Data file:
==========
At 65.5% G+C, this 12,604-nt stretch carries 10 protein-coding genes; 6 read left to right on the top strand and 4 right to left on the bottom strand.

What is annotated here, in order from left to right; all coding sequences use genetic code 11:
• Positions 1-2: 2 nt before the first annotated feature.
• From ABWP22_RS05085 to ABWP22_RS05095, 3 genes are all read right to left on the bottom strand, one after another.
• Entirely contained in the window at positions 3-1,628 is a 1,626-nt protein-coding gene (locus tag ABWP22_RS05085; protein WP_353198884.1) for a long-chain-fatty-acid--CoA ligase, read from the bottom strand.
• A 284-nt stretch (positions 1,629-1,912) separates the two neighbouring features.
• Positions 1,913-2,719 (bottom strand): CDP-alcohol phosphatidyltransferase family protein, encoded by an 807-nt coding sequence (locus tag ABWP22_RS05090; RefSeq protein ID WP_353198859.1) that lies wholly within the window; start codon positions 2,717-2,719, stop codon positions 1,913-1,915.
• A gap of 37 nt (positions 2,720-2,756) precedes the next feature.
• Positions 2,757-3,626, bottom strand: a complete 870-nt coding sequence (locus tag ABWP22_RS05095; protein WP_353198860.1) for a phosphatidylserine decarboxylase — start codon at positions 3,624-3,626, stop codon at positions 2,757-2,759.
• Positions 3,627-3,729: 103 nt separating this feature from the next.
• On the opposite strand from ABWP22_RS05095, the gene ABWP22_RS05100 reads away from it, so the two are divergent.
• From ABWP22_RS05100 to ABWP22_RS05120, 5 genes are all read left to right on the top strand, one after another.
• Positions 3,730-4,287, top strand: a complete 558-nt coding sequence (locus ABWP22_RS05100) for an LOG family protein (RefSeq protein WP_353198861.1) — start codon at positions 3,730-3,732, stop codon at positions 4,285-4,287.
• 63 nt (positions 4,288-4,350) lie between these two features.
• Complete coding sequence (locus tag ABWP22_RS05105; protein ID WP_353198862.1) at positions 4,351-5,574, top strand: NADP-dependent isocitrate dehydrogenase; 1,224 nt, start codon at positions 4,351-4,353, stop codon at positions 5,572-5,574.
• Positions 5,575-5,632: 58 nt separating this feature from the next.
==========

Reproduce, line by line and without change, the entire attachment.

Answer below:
At 65.5% G+C, this 12,604-nt stretch carries 10 protein-coding genes; 6 read left to right on the top strand and 4 right to left on the bottom strand.

What is annotated here, in order from left to right; all coding sequences use genetic code 11:
• Positions 1-2: 2 nt before the first annotated feature.
• From ABWP22_RS05085 to ABWP22_RS05095, 3 genes are all read right to left on the bottom strand, one after another.
• Entirely contained in the window at positions 3-1,628 is a 1,626-nt protein-coding gene (locus tag ABWP22_RS05085; protein WP_353198884.1) for a long-chain-fatty-acid--CoA ligase, read from the bottom strand.
• A 284-nt stretch (positions 1,629-1,912) separates the two neighbouring features.
• Positions 1,913-2,719 (bottom strand): CDP-alcohol phosphatidyltransferase family protein, encoded by an 807-nt coding sequence (locus tag ABWP22_RS05090; RefSeq protein ID WP_353198859.1) that lies wholly within the window; start codon positions 2,717-2,719, stop codon positions 1,913-1,915.
• A gap of 37 nt (positions 2,720-2,756) precedes the next feature.
• Positions 2,757-3,626, bottom strand: a complete 870-nt coding sequence (locus tag ABWP22_RS05095; protein WP_353198860.1) for a phosphatidylserine decarboxylase — start codon at positions 3,624-3,626, stop codon at positions 2,757-2,759.
• Positions 3,627-3,729: 103 nt separating this feature from the next.
• On the opposite strand from ABWP22_RS05095, the gene ABWP22_RS05100 reads away from it, so the two are divergent.
• From ABWP22_RS05100 to ABWP22_RS05120, 5 genes are all read left to right on the top strand, one after another.
• Positions 3,730-4,287, top strand: a complete 558-nt coding sequence (locus ABWP22_RS05100) for an LOG family protein (RefSeq protein WP_353198861.1) — start codon at positions 3,730-3,732, stop codon at positions 4,285-4,287.
• 63 nt (positions 4,288-4,350) lie between these two features.
• Complete coding sequence (locus tag ABWP22_RS05105; protein ID WP_353198862.1) at positions 4,351-5,574, top strand: NADP-dependent isocitrate dehydrogenase; 1,224 nt, start codon at positions 4,351-4,353, stop codon at positions 5,572-5,574.
• Positions 5,575-5,632: 58 nt separating this feature from the next.